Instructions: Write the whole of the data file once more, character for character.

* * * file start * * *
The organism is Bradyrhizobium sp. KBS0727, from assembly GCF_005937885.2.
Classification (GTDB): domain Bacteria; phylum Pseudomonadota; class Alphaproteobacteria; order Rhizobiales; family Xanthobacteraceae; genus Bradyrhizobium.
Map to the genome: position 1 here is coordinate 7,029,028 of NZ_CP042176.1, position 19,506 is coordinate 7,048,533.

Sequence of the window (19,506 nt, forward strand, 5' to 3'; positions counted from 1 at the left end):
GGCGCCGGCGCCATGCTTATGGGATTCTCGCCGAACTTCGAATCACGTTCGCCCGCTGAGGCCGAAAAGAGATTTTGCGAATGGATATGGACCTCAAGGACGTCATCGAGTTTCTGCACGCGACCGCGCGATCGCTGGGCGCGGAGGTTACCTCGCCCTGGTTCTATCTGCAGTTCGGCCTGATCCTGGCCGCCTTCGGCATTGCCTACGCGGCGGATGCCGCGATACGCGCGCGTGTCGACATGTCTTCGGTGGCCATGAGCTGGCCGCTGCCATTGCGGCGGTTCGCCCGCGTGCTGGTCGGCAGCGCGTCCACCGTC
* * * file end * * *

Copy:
The organism is Bradyrhizobium sp. KBS0727, from assembly GCF_005937885.2.
Classification (GTDB): domain Bacteria; phylum Pseudomonadota; class Alphaproteobacteria; order Rhizobiales; family Xanthobacteraceae; genus Bradyrhizobium.
Map to the genome: position 1 here is coordinate 7,029,028 of NZ_CP042176.1, position 19,506 is coordinate 7,048,533.

Sequence of the window (19,506 nt, forward strand, 5' to 3'; positions counted from 1 at the left end):
GGCGCCGGCGCCATGCTTATGGGATTCTCGCCGAACTTCGAATCACGTTCGCCCGCTGAGGCCGAAAAGAGATTTTGCGAATGGATATGGACCTCAAGGACGTCATCGAGTTTCTGCACGCGACCGCGCGATCGCTGGGCGCGGAGGTTACCTCGCCCTGGTTCTATCTGCAGTTCGGCCTGATCCTGGCCGCCTTCGGCATTGCCTACGCGGCGGATGCCGCGATACGCGCGCGTGTCGACATGTCTTCGGTGGCCATGAGCTGGCCGCTGCCATTGCGGCGGTTCGCCCGCGTGCTGGTCGGCAGCGCGTCCACCGTC